There Is A Light That Never Goes Out: John Peel

By Tom Roche
Copyright (c) 2004

Photo: BBC

And so we begin at the end. John Peel, the legendary broadcaster, master communicator, perpetual adolescent, and champion of three generations of unsigned bands, died at 65 on October 25, 2004.

He did what would turn out to be his last live BBC Radio 1 show on October 14, featuring the usual fascinating genre collision of the up-to-date and vintage, the obscure and the memorable, all in the same way he had presented this unique parade continually since 1967.

Peel’s playlist that Thursday would, as usual, send a Clear Channel programmer into an apoplectic fit: Techno-chill from DJ Preach, full-throttle rock from the Detroit Cobras, and yet another fresh new Peel Session. The exclusive session guests this time, joining hundreds of others over the decades, was the unsigned grindcore band Trencher (with their jolting new songs “I Lost All My Hair in a Skiing Accident” and “Trapped Under a Train Alive.”) Trencher, a band so new and obscure that a websearch returns nothing, was soon followed by an actual Conway Twitty 78. John also dug out regular favorite Jimmy Reed, and later, The Fall’s “Powder Keg.”

His final track was by the amazing electro-innovators Klute, called “Time 4 Change” from their new LP No One’s Listening Anymore on, tellingly, the Commercial Suicide label.

Although he sounded as lively and as happy as ever on air, by some accounts he was overworked and made weary by a schedule that would burden a person half his age. While programming and presenting three two-hour late-night Radio 1 shows weekly, plus a weekly spoken-word hour on Radio 4 “Home Truths,” plus a weekly music show on the BBC World Service, and still other shows for small European networks, he somehow kept track of the hundreds of new demos arriving every month from unsigned bands. Not to mention his role as a busy and devoted father of four. And, lastly, he was in receipt of a huge advance to write his definitive autobiography, a task he could barely find time to begin.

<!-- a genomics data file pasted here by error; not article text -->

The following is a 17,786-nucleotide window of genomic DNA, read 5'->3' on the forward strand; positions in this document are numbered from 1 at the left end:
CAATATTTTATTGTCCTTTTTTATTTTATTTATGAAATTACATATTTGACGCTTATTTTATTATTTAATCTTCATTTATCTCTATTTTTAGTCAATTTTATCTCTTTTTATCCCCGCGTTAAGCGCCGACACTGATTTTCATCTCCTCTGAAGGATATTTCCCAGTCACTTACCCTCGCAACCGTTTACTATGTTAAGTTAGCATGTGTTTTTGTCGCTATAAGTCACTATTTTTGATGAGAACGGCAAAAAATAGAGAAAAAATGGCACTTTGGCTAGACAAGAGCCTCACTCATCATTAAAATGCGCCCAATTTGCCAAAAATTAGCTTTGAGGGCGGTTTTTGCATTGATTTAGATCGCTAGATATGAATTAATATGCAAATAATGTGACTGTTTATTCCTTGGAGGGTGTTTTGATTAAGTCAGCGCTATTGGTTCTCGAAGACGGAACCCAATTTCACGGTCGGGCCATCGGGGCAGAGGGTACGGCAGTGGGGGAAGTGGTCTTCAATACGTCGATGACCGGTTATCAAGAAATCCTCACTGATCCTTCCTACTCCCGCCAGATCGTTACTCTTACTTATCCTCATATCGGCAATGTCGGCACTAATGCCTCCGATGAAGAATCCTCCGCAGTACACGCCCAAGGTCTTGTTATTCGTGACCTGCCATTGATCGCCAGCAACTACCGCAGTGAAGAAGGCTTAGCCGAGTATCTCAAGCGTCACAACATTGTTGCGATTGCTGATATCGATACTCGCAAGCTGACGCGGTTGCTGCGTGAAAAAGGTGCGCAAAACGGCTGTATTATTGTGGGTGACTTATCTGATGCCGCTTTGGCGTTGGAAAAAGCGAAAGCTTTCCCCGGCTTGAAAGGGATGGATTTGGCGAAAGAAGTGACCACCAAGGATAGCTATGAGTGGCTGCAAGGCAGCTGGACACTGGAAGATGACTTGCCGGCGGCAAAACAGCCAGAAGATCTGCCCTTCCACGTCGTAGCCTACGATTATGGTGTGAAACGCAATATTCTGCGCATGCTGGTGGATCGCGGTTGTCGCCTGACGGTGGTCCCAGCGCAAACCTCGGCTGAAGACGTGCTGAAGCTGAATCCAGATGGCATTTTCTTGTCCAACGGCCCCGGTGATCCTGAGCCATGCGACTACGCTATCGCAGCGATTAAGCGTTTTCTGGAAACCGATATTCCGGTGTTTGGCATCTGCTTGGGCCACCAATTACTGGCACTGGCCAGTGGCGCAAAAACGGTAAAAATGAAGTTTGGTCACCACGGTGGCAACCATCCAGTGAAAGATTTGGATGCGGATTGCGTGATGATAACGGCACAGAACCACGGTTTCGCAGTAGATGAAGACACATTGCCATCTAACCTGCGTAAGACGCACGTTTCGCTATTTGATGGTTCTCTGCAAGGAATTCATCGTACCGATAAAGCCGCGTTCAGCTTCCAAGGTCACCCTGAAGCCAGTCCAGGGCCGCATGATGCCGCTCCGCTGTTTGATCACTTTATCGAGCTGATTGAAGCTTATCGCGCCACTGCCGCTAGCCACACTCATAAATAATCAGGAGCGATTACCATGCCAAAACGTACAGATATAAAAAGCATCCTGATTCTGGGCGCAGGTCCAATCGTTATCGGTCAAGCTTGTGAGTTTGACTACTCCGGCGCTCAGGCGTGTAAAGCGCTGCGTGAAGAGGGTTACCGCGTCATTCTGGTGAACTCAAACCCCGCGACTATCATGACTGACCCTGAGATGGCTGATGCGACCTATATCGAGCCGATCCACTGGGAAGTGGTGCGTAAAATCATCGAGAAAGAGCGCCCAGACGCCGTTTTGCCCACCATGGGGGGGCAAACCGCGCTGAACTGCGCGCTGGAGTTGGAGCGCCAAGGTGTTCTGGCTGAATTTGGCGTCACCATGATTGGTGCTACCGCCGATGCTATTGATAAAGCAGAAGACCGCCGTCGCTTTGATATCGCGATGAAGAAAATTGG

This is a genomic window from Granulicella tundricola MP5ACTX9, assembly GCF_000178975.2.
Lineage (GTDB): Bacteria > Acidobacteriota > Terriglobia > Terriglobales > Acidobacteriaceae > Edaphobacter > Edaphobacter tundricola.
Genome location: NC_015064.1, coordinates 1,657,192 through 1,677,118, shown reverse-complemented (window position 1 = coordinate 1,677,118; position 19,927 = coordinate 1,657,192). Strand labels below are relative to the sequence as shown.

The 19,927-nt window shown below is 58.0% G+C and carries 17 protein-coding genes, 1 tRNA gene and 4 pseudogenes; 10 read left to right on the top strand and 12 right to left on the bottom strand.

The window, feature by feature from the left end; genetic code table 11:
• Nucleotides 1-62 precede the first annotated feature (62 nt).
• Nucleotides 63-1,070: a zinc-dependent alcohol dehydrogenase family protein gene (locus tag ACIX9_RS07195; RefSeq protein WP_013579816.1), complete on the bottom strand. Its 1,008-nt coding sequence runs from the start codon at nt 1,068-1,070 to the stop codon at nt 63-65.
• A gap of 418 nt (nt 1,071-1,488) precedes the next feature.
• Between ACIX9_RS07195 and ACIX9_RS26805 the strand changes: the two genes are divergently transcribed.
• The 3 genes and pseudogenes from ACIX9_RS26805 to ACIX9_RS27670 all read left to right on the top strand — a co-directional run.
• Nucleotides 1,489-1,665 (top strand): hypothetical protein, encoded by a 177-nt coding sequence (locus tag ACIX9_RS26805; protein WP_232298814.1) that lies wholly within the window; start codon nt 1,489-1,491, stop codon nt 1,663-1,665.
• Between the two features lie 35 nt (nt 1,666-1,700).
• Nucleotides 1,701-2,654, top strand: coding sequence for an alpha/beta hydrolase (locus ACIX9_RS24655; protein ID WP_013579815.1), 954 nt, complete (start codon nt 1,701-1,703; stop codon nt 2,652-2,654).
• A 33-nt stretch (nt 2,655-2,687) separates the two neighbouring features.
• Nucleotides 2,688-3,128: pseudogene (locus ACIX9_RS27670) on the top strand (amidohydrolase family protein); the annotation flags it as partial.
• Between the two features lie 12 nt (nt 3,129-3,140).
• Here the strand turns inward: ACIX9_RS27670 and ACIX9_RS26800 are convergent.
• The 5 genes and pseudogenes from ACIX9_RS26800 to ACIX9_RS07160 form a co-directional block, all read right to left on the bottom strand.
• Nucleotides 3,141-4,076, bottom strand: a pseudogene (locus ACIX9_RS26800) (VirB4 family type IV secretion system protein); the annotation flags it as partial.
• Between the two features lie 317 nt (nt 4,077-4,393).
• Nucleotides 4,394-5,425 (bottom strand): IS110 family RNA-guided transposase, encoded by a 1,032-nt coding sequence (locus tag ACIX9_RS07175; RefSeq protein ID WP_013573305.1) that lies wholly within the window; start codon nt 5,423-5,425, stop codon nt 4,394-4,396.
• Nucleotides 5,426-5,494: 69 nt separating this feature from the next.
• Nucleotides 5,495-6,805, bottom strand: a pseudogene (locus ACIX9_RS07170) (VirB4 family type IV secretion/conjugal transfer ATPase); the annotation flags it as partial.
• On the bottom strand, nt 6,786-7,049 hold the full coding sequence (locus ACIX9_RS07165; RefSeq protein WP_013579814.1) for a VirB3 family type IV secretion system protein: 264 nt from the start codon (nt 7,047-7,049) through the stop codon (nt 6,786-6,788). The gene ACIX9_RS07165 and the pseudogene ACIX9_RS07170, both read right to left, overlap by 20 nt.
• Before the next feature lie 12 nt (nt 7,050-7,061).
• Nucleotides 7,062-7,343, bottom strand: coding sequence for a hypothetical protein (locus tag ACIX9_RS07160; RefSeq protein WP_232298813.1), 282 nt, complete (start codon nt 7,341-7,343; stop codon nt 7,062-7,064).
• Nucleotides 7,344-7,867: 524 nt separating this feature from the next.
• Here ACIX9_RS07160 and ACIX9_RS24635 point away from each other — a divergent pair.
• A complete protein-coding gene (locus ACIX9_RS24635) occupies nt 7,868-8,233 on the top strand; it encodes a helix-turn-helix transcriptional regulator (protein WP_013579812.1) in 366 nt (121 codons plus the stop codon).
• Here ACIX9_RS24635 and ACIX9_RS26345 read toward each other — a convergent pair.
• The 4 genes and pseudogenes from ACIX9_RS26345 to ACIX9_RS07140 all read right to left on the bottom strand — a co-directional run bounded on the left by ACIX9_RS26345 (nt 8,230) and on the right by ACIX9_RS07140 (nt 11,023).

So John, along with Sheila, his wife of 30 years, set out on a three-week vacation to Peru as a much-needed break.

A few days later, John phoned the BBC from Peru to tell his young producers all was fine, and could someone go on the internet and look up where the best record stores are in Lima? Later that week he journeyed to the town of Cuzco, Peru, high in the Andean Mountains. After an uneventful day, John was preparing for dinner when he suffered a massive heart attack.

The attending physician, Dr.Alcides Vargas, told Peruvian Radio, “Mr. Peel was lying on the floor in the (hotel) lobby, and his wife Sheila was crying uncontrollably. There was complete hysteria. We had medical equipment like defibrillators and a ventilator. But there were no vital signs.”

Dr. Vargas said the thin air of Cuzco, some 11,000 feet above sea level, almost certainly triggered John’s fatal attack. (Peel had been diagnosed as diabetic in 2001, a condition that can quietly elevate heart risks.)

Back in Britain, the outpouring was immediate and overwhelming: Over 5,000 messages of condolences to the BBC web site within three hours, and 30,000 tributes from all over the world were sent by the end of the week. Radio 1 scrapped all regular programming for the day. Reggae and techno-dance websites paid tribute. Alt-country and doom-metal websites paid tribute. And the next issue of NME featured a simple black and white close-up, over the text: “John Peel 1939-2004. HERO. LEGEND. GOOD BLOKE.”

Condolence Book, Radio 1 Lobby, 2004. Photo: Tom Roche

It was a sudden, tragic end to a fascinating life story, full of both ambition and the lack of it, strange detours, and simple twists of fate.

John Robert Parker Ravenscroft, (his real name) was born near Liverpool England Aug. 30, 1939, the son of a well-off textile broker. In his early school years, Peel was, admittedly, quite unmotivated, as evidenced by a note attached to his report card one day. He told Esquire UK in 1998, “At my primary school (and bear in mind that my name is John) the headmistress wrote, ‘Robin has failed to make much impression this term.’”